A small group of provincial infantry and dragoons were escorting a cart to Civita Maria, the central town of north-eastern Quattro Formaggi. Lately the highway had been festering with highwaymen. The two do not necessarily go together everytime, but on occasions when the provincial army is too busy preparing for war with the vile rebel Calvacasa, they have little time to smoke these criminals out of the woods.
Tuesday, November 24, 2015
Friday, November 13, 2015
A few days after crossing the Formaggian border to offer his services to his old friend the Count of Calvacasa, Captain Pierre d'Arson of Armagnac has been captured in a cavalry skirmish and carried off to The Rock, a small fort in the River Orlo estuary.
Filippo Scolari, the famed pirate of the Glambrian Sea, has decided he would free d'Arson. The pirates have an extensive network of informators, so they knew where to find the Captain.
Monday, November 9, 2015
Now that we are past the theoretical build-up of the background for the conflict, it is time to examine how many figures, tabletop accessories and other material evidence I have.
First of all, the rules. I think Sharp Practice with maybe a modified activation system and Flashing Steel for smaller actions. Using Sharp Practice, figures would represent more men (so not a 1:1 ratio).
Then, a campaign map. Fortunately I have just the same, printed in 1710, that Count Calvacasa used during the campaign. It's a big 28"x20" map, detailed to the requirements of its age. The Count could track enemy movements on this map with ease and plan the movement of his own troops.
Terrain: by now I have almost everything required to a varied and good-looking battlefield. I have just completed some accessories as well. I could use more period buildings actually, but those are easy to make, especially with all the paper and scrap wood I have lying around.
I also have two small ships suitable for the period, which calls for amphibious action and I'm currently building one corner of a period fortress. Only one corner with an interior space of 30x30cm because the gaming table is too small for anything more.
Figures: a quick tally shows that I have
14+8+8= 30 cavalry painted, 26 unpainted
40+48+24+8+30= 142 infantry painted, a good many unpainted.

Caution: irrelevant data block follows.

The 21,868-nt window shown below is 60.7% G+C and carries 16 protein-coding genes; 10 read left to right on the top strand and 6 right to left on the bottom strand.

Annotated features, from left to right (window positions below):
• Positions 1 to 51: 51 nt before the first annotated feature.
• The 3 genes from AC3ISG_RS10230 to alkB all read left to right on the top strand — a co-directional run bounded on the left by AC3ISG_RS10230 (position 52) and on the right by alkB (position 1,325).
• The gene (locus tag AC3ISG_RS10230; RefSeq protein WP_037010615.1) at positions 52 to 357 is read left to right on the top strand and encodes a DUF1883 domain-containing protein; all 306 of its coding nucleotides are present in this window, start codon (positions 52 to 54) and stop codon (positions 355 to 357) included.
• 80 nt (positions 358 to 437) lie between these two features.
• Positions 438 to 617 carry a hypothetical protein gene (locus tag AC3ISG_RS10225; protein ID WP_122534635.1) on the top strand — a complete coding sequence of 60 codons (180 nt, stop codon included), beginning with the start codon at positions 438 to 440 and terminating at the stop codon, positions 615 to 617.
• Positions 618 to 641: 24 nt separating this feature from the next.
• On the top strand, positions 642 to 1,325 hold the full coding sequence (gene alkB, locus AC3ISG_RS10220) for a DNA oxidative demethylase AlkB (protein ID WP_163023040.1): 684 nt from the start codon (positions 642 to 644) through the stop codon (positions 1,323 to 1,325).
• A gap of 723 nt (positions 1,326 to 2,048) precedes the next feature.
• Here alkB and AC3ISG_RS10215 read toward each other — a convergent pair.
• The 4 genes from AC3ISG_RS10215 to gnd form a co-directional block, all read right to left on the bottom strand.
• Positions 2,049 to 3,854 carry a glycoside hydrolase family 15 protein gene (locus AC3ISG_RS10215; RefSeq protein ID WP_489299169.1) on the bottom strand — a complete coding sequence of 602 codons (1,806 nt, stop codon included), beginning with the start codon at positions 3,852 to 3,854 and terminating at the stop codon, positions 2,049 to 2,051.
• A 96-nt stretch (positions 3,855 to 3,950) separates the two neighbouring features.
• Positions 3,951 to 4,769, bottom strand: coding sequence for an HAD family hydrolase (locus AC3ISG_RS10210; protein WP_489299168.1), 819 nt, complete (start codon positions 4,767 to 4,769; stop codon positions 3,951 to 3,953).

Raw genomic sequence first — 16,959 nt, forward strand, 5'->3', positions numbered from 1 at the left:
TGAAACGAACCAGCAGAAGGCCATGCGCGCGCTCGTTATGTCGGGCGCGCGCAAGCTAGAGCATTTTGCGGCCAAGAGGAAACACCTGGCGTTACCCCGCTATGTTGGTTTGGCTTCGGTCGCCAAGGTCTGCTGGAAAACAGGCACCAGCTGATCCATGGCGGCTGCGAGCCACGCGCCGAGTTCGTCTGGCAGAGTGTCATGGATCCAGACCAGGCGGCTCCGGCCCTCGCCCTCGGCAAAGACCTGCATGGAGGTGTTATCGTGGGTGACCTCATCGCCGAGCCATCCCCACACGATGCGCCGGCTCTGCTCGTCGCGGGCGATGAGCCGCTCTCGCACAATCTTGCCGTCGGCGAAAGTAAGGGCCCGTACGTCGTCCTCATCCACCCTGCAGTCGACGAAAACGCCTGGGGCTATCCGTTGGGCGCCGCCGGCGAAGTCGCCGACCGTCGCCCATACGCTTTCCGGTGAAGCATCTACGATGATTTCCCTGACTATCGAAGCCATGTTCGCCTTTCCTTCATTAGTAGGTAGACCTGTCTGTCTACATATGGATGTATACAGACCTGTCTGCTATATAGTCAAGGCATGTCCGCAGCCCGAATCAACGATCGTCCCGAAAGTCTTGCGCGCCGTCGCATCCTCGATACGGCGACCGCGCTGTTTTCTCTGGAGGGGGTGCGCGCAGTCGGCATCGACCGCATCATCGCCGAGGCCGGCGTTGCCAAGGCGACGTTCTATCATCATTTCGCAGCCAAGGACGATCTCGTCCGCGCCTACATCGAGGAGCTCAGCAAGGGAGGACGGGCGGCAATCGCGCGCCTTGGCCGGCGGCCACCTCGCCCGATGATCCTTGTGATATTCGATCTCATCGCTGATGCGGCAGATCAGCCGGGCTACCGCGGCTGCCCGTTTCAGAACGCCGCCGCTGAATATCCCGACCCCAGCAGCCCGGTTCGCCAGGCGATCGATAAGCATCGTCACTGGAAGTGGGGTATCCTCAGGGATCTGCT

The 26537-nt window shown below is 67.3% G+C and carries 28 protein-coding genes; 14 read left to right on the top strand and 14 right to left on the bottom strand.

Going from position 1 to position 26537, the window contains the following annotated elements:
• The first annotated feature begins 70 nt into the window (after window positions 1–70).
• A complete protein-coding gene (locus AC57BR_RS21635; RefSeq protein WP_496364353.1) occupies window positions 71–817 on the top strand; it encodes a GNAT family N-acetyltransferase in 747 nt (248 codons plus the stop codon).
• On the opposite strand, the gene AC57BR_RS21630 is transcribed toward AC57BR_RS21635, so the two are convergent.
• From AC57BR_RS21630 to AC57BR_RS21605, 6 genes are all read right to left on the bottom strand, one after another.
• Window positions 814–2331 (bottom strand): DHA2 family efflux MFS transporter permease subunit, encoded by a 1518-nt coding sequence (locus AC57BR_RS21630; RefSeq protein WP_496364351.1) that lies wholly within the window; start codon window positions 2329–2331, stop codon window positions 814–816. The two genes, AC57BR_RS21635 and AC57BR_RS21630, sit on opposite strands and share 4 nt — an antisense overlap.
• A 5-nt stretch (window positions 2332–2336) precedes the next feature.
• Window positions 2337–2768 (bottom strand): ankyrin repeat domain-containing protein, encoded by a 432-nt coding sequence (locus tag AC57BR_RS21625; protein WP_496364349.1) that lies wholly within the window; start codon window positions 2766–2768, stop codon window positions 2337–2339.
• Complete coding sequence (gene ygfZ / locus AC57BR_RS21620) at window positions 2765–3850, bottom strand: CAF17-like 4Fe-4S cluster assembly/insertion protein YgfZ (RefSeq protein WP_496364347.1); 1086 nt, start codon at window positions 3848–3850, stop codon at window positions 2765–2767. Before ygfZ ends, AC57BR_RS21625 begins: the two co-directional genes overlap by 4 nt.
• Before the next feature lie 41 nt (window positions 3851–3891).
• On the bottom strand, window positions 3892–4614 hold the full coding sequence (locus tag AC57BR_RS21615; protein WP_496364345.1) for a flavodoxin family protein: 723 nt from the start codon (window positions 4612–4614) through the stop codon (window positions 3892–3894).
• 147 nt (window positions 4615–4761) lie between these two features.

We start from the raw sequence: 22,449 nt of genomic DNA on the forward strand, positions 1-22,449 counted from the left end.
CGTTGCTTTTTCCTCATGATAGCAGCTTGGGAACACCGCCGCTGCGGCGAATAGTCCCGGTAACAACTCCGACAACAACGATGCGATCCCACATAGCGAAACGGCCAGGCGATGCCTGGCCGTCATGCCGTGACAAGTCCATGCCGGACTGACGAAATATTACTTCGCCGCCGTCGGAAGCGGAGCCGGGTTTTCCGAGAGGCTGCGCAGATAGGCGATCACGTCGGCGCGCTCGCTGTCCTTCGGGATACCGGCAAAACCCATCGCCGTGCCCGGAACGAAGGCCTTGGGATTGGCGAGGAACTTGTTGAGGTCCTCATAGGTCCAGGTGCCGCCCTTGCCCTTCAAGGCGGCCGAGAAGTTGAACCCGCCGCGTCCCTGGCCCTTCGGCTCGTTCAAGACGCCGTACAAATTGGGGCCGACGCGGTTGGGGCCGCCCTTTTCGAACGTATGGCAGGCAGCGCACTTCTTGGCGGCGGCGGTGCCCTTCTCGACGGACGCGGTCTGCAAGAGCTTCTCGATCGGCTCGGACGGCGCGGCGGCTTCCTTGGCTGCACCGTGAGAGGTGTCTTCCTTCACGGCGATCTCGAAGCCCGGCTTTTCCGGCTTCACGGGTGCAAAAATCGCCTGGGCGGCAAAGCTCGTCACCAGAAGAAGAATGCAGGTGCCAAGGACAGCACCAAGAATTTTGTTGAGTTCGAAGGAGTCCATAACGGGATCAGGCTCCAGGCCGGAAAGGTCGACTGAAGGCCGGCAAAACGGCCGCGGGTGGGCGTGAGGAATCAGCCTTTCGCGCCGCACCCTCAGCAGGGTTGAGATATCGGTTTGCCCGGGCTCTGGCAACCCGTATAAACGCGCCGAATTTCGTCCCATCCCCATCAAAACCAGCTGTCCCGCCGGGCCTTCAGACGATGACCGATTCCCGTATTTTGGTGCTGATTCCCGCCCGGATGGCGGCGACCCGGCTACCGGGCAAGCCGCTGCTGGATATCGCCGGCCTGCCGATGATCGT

10+4 cannon, two mortars, 8 horses for the artillery train, two carts, 22 gunners.
3 command figures, 5 civilians.
All in all, a big enough collection to start gaming.
Friday, November 6, 2015
This will most likely be the shortest link in the chain, where I will briefly explain what sources, historical examples and literature I will use as inspiration for my games.
I have at hand, won in a giveaway at Canister & Grape some time ago, Master Featherstone's War Game Campaigns, which is just the book for such things. I have read it once but I thought it would be worth reading again.
I have a series of Ospreys, of course, on the various rebellions and revolutions that occured during the 18th century. One quite evident thing is that Calvacasa's war is feudal, if I am permitted to say so, in nature: a fight between members of the ruling class, and not an uprising of the people, or an uprising against a foreign govermnent like that of the Jacobites. This also rules out the historical background for the AWI and even more the French Revolution, which does not mean I cannot (ab)use historical scenarios from these conflicts.
What is closer to me locally and in history, and bears a resemblance on Calvacasa's status, is the Rákóczi rebellion of 1703-11. It coincides with the WSS and Great Northern Wars' political sphere. But while Rákóczi was a young idealist (and a great admirer of Louis XIV), Pietro di Calvacasa is old, bitter and cunning. Yet he must face the same economical and moral challenges. What troubles me about the period is the little literature available online. Guess I'll have to visit a library.
Sunday, November 1, 2015
I found a figure to represent the man himself. It is a Zvezda GNW Russian artillery train driver on a Swedish horse. I have added a sash from green stuff, cut off the string of his whip to create a marshal's baton, and created a frilly lace from GS on his hat.
The base features some pieces of bark and a long musket. I have used a three color method on the bright colors of his coat, the rest had only one layer of highlights.
Another figure from the same set is converted to a GNW Saxon general who will most likely play a part in Calvacasa's opposition.